6. Craig, I agree with you that trust is at issue here, but I’m afraid that your comment only addresses one side. The very heart of the issue is that governments are abusing the trust we place in them. I think it’s fair to say, from the reactions to the published abuses – and the very fact that we think of them as abuses – that governments are not adhering to the standards that we commonly accept.
    A.L. Berridge has addressed D.L. Monroe’s comment quite well, but I would also like to add that there’s a vast difference between keeping the due process of law under wraps, and hiding breaches of both law and morality to avoid embarrassment, prosecution or impeachment.
    Yes, actions such as those of Wikileaks need monitoring and criticism, and sensitivity to their effects, but the censorship of their activities by those named and shamed is simply giving that responsibility to the accused. Would this work in a court of law?
    The proper pressure to apply to groups like this is the kind of discussion we are having right here – in public, not behind closed doors.

  7. I truly feel the sting of restriction. They tell us we are free, yet when novelists have voiced their opinions in the past, the government has been quick to gag them out. There should be no such thing as a banned book. Never. Period. As much as I loathe the idea of O.J. Simpson and his novel, if they’ve cleared him and set him free, why then, isn’t he free to write whatever he feels like writing? I could have written the same book. Would it have had the same response? I should think not.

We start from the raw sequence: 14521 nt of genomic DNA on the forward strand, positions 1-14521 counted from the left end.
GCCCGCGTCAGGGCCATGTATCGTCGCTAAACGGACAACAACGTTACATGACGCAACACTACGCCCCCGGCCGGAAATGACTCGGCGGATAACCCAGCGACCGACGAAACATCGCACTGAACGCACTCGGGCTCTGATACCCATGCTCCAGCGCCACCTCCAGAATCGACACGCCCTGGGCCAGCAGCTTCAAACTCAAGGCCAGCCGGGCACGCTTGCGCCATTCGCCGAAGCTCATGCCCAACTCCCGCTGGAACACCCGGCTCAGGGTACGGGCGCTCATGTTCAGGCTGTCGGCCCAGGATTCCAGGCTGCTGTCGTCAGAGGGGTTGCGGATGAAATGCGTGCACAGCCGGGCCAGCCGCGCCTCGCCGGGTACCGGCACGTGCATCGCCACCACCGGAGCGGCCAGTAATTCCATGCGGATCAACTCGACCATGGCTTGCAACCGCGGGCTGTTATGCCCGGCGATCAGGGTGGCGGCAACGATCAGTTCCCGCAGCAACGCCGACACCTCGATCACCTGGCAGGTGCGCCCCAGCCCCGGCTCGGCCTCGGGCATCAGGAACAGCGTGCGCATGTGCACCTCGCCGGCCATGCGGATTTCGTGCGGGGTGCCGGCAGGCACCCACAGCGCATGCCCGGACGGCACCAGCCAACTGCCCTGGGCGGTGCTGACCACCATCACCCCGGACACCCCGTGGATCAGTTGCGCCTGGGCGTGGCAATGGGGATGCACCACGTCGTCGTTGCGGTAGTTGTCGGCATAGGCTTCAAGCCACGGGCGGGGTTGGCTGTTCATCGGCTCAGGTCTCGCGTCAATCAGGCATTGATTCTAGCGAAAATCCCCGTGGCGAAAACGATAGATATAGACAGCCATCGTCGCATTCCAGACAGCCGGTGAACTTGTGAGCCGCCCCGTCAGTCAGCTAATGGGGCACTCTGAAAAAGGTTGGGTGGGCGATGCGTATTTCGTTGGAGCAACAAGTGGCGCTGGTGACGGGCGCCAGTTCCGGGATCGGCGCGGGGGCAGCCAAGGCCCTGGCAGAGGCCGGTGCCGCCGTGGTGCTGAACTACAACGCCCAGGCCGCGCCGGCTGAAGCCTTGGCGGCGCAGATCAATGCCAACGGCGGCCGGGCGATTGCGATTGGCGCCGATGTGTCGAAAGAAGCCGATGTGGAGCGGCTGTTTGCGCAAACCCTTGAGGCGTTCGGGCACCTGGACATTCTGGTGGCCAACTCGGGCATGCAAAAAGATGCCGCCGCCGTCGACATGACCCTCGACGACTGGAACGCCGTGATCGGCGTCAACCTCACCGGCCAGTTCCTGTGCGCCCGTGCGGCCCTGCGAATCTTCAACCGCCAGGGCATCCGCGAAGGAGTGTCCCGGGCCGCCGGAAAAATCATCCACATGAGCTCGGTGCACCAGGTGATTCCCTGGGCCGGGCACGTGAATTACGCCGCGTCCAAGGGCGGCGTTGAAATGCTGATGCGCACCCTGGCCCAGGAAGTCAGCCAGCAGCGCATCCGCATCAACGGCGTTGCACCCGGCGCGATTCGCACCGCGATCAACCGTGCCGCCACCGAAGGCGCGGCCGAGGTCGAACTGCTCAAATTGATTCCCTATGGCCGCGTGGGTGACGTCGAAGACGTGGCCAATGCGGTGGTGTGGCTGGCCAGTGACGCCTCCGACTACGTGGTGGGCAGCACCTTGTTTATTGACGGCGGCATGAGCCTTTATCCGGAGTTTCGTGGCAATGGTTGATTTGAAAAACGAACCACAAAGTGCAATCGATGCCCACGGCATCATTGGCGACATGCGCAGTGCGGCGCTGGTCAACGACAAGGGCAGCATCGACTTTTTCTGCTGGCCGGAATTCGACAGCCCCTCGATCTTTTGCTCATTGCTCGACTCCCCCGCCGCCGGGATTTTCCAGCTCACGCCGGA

I truly think everyone has the right to think, feel, and even write whatever they choose. It was supposed to be one of the largest benefits of freedom. I must have missed the fine print resting near the words ‘Free Country’. I suppose they would read something like:
    Free to do as you please, as long as it’s government censored.

  8. I personally have never heard of WikiLeaks until I randomly came across this site, but I agree that it is definitely an issue worth addressing. I think everyone can agree that name-slinging about sensitive topics might be the wrong way to go about it, but I for one am tired of the subtle (and sometimes blatant) control the US has put on words. Obviously this issue is not just an American issue, as many governments around the world seem to feel threatened by the writer’s pen. It seems to me that those supposedly “powerful” governments have become afraid of the awesome shadows their ill deeds have created. Not a power I would covet, I’ll say that much.